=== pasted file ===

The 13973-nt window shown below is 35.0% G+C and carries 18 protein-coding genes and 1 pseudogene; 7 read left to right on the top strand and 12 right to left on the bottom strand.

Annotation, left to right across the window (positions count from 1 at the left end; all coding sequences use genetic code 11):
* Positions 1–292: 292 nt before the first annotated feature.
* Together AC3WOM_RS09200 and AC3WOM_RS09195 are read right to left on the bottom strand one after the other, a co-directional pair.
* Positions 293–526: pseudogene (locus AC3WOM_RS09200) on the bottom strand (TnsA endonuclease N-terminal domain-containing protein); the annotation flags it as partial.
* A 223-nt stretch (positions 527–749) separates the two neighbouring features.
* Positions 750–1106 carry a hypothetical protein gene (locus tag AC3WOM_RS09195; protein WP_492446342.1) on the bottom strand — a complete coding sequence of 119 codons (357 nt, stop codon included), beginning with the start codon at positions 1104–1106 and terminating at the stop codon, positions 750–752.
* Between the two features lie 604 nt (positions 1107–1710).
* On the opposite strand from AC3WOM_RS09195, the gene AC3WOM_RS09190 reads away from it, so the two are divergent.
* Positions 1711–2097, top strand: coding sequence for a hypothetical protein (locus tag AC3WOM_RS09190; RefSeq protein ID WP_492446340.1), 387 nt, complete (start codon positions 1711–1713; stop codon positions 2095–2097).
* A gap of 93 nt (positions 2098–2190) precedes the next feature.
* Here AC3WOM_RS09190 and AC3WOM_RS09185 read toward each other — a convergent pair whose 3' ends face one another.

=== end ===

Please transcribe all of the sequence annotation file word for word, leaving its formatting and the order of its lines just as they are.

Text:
The 13973-nt window shown below is 35.0% G+C and carries 18 protein-coding genes and 1 pseudogene; 7 read left to right on the top strand and 12 right to left on the bottom strand.

Annotation, left to right across the window (positions count from 1 at the left end; all coding sequences use genetic code 11):
* Positions 1–292: 292 nt before the first annotated feature.
* Together AC3WOM_RS09200 and AC3WOM_RS09195 are read right to left on the bottom strand one after the other, a co-directional pair.
* Positions 293–526: pseudogene (locus AC3WOM_RS09200) on the bottom strand (TnsA endonuclease N-terminal domain-containing protein); the annotation flags it as partial.
* A 223-nt stretch (positions 527–749) separates the two neighbouring features.
* Positions 750–1106 carry a hypothetical protein gene (locus tag AC3WOM_RS09195; protein WP_492446342.1) on the bottom strand — a complete coding sequence of 119 codons (357 nt, stop codon included), beginning with the start codon at positions 1104–1106 and terminating at the stop codon, positions 750–752.
* Between the two features lie 604 nt (positions 1107–1710).
* On the opposite strand from AC3WOM_RS09195, the gene AC3WOM_RS09190 reads away from it, so the two are divergent.
* Positions 1711–2097, top strand: coding sequence for a hypothetical protein (locus tag AC3WOM_RS09190; RefSeq protein ID WP_492446340.1), 387 nt, complete (start codon positions 1711–1713; stop codon positions 2095–2097).
* A gap of 93 nt (positions 2098–2190) precedes the next feature.
* Here AC3WOM_RS09190 and AC3WOM_RS09185 read toward each other — a convergent pair whose 3' ends face one another.